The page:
Lecture, teacher workshop focus on the Holocaust
Contact: Christina Chapple
HAMMOND – Southeastern Louisiana University will host a public lecture and a workshop for teachers May 2-3 in conjunction with Yom Hashoah, Holocaust Remembrance Day.
On Friday, May 2, historian Monika Flaschka of Kent State University will present “Women and the Holocaust,” at 11 a.m. in the Pottle Music Building Auditorium. On Saturday, May 3, she will join historians Judith Fai-Podlipnik and Plater Robinson, master teacher Ann Trappey, and Holocaust survivor Anne Levy for “Teaching the Holocaust in American History,” a workshop for teachers offered through the Teaching American History (TAH) grant program.
The workshop is scheduled for 8 a.m. to 3 p.m. in Fayard Hall, room 101. Teachers are required to pre-register by contacting TAH Project Director Ann Trappey at Cynthia.Trappey@tangischools.org, (985) 748-2443 (phone) or (985) 748-2445 (fax).
Eligible Region II Social Studies teachers can earn six hours of continuing learning units (CLU’s) and a $65 stipend for the workshop. Participants will receive free copies of the “Stories of Holocaust Survivors from New Orleans” series, and Robert Abzug’s “America Views the Holocaust,” as well as other teaching materials.
Southeastern social studies education majors interested in attending the workshop should contact William B. Robison, head of the Department of History and Political Science, at email@example.com. Robison is academic coordinator for the TAH program, a joint project of the department and the Tangipahoa Parish School District.
The teacher workshop will include presentations on “Hitler and the Rise of Nazism” by Robinson, “Not Just Germany: Hungarians in the Holocaust” by Fai-Podlipnik, “Women and the Holocaust” by Flaschka, “Sisters in the Warsaw Ghetto: An Introduction to the Stories of Holocaust Survivors from New Orleans Documentary Series” by Levy and Robinson, and “The Holocaust in American History: Approaches, Resources, Standards” by Fai-Podlipnik, Flaschka, Robinson, Trappey.
Flaschka’s presentation, which is open to the public, continues the department’s tradition of presenting a free public lecture to mark the Yom Hashoah, said Robison. He said the lecture is co-sponsored by the Campus Outreach Lecture Program of the United States Holocaust Memorial Museum’s Center for Advanced Holocaust Studies supported by the generosity of Jack and Goldie Wolf Miller.
Flaschka’s research examines the gender ideology of Nazism and rhetorical motivation for the rape of Jewish, Roma, Sinti, and Slavic women during the Holocaust. She is a doctoral candidate in history at Kent State and held the Charles H. Revson Foundation Fellowship for Archival Research at the United States Holocaust Memorial Museum in 2006-07. She participated in Northwestern University’s Holocaust Educational Foundation 2005 summer institute and in a Yiddish for Holocaust research program sponsored by the United States Holocaust Memorial Museum and Indiana University. She also was in Germany on a DAAD scholarship in fall 2006.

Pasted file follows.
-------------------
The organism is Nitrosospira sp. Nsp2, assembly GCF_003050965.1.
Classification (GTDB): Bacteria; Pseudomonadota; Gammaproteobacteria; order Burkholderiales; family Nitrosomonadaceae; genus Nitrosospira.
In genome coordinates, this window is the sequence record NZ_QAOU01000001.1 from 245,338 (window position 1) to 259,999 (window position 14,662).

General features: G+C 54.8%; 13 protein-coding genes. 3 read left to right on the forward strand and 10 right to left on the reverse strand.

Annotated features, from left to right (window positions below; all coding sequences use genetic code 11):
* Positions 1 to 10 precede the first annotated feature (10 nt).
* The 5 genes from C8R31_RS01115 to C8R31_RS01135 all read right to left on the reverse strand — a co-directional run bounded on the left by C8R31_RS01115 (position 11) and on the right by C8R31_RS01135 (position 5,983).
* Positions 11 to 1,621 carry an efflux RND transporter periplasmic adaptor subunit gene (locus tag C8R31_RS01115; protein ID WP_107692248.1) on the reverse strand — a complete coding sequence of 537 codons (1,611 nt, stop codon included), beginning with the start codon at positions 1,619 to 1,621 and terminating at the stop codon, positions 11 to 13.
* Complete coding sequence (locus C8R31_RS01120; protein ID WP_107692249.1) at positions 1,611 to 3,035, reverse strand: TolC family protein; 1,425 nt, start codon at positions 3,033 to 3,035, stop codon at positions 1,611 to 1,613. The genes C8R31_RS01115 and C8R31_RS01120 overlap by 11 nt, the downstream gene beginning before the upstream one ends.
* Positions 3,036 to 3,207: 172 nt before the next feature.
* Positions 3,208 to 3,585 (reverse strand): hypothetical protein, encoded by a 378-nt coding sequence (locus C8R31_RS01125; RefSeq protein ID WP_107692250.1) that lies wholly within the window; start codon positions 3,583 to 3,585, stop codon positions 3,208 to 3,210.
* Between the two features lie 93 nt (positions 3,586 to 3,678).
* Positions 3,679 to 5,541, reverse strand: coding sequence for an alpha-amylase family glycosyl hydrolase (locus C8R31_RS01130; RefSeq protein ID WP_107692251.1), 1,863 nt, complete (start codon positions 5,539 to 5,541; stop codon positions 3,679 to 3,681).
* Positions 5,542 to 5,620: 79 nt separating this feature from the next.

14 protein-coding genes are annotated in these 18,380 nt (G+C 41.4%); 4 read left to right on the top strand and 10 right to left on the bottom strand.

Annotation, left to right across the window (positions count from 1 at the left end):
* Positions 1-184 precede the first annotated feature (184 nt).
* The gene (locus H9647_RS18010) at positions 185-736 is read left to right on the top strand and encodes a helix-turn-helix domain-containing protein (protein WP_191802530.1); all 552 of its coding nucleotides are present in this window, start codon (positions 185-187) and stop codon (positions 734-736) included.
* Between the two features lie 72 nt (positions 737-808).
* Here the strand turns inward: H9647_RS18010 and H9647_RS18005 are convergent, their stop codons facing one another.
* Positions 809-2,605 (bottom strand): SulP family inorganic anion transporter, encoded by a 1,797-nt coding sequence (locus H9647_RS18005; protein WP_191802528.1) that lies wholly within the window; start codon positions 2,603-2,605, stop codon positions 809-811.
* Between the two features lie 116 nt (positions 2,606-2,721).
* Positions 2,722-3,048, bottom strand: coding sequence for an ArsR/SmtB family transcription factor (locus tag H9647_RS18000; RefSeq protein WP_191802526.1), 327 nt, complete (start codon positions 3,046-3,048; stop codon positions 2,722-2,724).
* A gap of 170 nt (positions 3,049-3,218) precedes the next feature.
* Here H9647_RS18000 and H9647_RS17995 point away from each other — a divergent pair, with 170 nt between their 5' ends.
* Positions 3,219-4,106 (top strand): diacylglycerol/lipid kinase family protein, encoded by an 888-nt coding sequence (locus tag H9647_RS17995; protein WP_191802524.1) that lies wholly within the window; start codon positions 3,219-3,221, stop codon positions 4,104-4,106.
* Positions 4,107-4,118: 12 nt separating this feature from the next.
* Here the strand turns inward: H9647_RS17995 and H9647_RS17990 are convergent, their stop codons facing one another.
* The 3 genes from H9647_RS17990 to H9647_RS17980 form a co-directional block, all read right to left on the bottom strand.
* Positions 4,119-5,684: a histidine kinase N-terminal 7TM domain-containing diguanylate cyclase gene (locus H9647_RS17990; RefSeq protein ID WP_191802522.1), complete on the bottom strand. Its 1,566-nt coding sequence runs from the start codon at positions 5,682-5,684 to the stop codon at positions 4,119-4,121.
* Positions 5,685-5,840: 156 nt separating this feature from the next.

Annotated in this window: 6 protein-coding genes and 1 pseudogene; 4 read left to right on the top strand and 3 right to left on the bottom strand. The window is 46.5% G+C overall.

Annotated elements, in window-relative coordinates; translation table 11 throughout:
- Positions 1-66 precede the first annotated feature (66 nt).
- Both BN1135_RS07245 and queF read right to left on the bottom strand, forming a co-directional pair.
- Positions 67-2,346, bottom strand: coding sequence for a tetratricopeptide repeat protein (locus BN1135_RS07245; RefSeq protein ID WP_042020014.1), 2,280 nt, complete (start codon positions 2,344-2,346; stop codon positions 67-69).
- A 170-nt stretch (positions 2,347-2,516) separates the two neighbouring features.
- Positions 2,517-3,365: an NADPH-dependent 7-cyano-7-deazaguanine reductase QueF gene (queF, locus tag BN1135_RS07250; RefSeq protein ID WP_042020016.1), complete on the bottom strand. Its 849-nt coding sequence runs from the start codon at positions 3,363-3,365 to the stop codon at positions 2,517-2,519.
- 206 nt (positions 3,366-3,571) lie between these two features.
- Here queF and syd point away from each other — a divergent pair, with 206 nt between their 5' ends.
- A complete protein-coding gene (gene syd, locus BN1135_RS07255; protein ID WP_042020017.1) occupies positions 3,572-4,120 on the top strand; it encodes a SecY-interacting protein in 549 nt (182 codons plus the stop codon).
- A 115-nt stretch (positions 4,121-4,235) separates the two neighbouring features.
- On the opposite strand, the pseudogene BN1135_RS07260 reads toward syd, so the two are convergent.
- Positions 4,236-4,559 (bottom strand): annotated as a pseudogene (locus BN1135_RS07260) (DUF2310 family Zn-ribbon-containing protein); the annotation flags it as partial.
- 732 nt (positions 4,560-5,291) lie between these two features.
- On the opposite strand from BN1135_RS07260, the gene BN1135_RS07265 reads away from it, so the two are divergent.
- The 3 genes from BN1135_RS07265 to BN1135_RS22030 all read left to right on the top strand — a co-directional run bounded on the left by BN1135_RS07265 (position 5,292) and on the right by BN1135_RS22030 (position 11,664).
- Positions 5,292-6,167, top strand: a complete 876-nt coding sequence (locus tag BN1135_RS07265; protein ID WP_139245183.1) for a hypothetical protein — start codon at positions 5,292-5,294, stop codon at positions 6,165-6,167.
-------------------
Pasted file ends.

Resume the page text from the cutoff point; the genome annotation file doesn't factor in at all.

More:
Fai-Podlipnik, associate professor of history at Southeastern, has published articles on post-World War II Hungarian émigrés, prisoners, and refugees, Hungarian anti-communism, and other aspects of Central and Eastern European history, and is currently editing a Holocaust survivor’s memoir. She has received grants from the Holocaust Educational Foundation and the U.S. Holocaust Memorial Museum for its Silberman Seminar program, participates in Florida State’s Holocaust Summer Institute for Educators, and offers a popular Holocaust course at Southeastern.
Levy was four years old when the Nazis attacked and occupied Poland in 1939. Her family survived two years in the Warsaw ghetto before escaping to survive the rest of the war by pretending to be Christians. Anne, her parents, and her younger sister Lila are among the few Jewish families in Poland who survived the Holocaust. They moved to New Orleans in 1949.
Levy’s life is the subject of historian Lawrence N. Powell’s book, “Troubled Memory: Anne Levy, the Holocaust, and David Duke’s Louisiana.”
Plater Robinson, Holocaust education specialist at the Southern Institute for Education and Research, wrote his master’s thesis at LSU on Nazi Germany’s role in the Spanish Civil War. He has had a long career in public radio, winning National Headliner, National Community Broadcaster, and New Orleans Press Club awards, and earning recognition from the Association of Independent Reporters. He now conducts workshops for high school teachers on the Holocaust.
Ann Trappey, a 30-year veteran of social studies classrooms, is a Master Teacher and author of the state's U.S. History Comprehensive Curriculum. She has served as director of two TAH grant projects, “Louisiana’s Role in Traditional American History” and the on-going “Louisiana’s Role in Traditional American History, Phase Two: Global, National, Local, and Personal Dimensions.”